- Q&A on Providing Services to Children with Disabilities During the Coronavirus Disease 2019 Outbreak
- Supplemental Fact Sheet Addressing the Risk of COVID-19 in Preschool, Elementary and Secondary Schools While Serving Children with Disabilities
In practice, ensuring equal access with little planning time poses a challenge to administrators. While some states and school districts were able to prepare assistive technology and lesson plans, others have had to make critical choices about how to move forward with distance learning.
New York City launched remote learning programs on March 23. According to the New York City Department of Education, efforts are being made to ensure students in special education programs will receive instruction from the same educators they are used to. Schools will contact families to discuss how best to deliver instruction and are working to provide Assistive Technologies to accommodate students. In a letter from the Chancellor of Education, parents are assured that individual learning plan meetings will take place over the phone.
Kentucky’s largest school district has struggled to transition to online learning plans due to concerns about equity but plans to begin distance learning on April 7. Jefferson County Public Schools is working to ensure all students have digital access. The district plans to distribute 25,000 Chromebooks to students in need, including those enrolled in special education programs. Other ways of addressing accessibility issues include the provision of internet hot spots to students or parking school buses in centralized locations where students can access the internet to complete their non traditional instruction.
On April 1, New Jersey’s Board of Education voted to temporarily modify rules prohibiting remote administration of services to students with disabilities. The new flexibility will give students access to telehealth and telemedicine services in addition to remote or online platforms used for learning. These services will soon be available remotely to students with disabilities and include physical therapy, occupational therapy, speech and counseling.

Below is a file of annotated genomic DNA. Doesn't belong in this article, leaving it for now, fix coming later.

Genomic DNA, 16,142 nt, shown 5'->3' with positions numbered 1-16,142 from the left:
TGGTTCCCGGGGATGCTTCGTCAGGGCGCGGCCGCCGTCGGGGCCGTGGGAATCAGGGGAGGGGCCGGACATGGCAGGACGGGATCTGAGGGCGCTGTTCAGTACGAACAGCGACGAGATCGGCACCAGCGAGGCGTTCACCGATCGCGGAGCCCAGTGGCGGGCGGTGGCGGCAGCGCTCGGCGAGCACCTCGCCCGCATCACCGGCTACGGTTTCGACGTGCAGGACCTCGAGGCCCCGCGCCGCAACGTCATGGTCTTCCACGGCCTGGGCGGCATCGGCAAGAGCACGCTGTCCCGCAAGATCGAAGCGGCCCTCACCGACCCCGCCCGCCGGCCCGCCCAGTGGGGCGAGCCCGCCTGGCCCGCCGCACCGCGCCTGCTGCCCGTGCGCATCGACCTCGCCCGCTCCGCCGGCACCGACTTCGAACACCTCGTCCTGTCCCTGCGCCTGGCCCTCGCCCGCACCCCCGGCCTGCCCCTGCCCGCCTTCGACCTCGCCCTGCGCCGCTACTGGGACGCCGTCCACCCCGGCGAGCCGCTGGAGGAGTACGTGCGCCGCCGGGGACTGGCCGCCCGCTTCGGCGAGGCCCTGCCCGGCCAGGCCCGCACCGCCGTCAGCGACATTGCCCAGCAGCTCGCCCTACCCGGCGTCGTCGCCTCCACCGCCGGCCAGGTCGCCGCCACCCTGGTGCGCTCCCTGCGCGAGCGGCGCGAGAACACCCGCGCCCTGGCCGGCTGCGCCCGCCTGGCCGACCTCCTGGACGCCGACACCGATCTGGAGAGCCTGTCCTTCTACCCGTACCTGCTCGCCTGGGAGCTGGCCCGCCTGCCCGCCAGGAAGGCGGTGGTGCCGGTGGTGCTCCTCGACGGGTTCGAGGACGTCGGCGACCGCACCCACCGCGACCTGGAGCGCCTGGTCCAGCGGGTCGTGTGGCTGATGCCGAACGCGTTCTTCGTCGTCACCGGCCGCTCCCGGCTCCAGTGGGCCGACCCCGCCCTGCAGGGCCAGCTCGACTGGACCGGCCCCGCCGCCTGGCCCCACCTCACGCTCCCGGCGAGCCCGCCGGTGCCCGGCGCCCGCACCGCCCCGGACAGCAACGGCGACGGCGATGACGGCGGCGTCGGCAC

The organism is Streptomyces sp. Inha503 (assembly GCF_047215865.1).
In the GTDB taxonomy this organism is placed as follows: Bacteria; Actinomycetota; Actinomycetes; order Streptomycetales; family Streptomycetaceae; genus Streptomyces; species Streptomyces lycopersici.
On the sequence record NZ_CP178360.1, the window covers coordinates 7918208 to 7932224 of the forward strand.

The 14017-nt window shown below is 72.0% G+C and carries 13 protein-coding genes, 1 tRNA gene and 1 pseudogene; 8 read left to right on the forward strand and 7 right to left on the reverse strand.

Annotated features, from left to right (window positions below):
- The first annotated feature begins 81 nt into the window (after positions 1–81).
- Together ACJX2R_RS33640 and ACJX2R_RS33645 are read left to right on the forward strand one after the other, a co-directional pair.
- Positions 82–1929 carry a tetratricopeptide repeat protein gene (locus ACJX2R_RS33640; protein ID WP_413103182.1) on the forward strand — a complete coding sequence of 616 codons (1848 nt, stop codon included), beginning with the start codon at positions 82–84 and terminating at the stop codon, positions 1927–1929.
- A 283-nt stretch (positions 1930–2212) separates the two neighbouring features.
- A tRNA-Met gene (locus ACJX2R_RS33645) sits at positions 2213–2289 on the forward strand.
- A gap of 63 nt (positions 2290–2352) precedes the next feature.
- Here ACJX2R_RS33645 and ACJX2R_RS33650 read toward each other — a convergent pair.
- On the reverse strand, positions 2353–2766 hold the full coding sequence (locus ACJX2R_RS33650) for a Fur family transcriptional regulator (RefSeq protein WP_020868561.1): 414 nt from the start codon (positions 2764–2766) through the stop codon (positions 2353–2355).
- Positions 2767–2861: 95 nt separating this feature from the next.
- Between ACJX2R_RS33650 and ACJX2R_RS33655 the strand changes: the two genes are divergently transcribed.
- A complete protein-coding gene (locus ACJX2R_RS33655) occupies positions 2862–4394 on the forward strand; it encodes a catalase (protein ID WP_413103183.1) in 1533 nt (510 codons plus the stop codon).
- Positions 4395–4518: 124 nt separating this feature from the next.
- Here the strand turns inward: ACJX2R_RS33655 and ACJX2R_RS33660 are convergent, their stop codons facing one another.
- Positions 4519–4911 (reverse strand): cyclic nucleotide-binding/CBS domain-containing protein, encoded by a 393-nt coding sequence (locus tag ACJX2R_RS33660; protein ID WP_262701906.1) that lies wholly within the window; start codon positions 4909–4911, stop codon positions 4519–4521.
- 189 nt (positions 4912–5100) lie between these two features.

In addition to difficulties in education, other programs, services and organizations serving students with disabilities have been negatively affected by the virus. Poncho Timmons, founder of the Pennsylvania Youth Initiative (PYA), put activities on hold indefinitely due to the COVID-19 outbreak. PYA offers a variety of programs for students with special needs, such as workshops focusing on career readiness and networking. One program is a “reverse job fair,” where participants are behind the table instead of employers. Students spend the morning developing a poster board for who they are, jobs they would like and preparing for interviews. Unfortunately, the programs are primarily designed for group settings that are not feasible due to safety concerns.
School districts are also legally required to account for accessibility issues among students learning English and students who cannot access the internet from home. Instead of risking state and federal funding, some districts that are unable to provide accommodations for protected students have elected to suspend online learning for all students. The federal coronavirus relief bill that was signed by the president on March 27 enables the secretary of education to recommend potential waivers of legal requirements protecting students with disabilities. Advocates for disability rights oppose the idea, arguing that efforts should continue to be made. Others argue that students without disabilities should be able to resume their education as quickly as possible.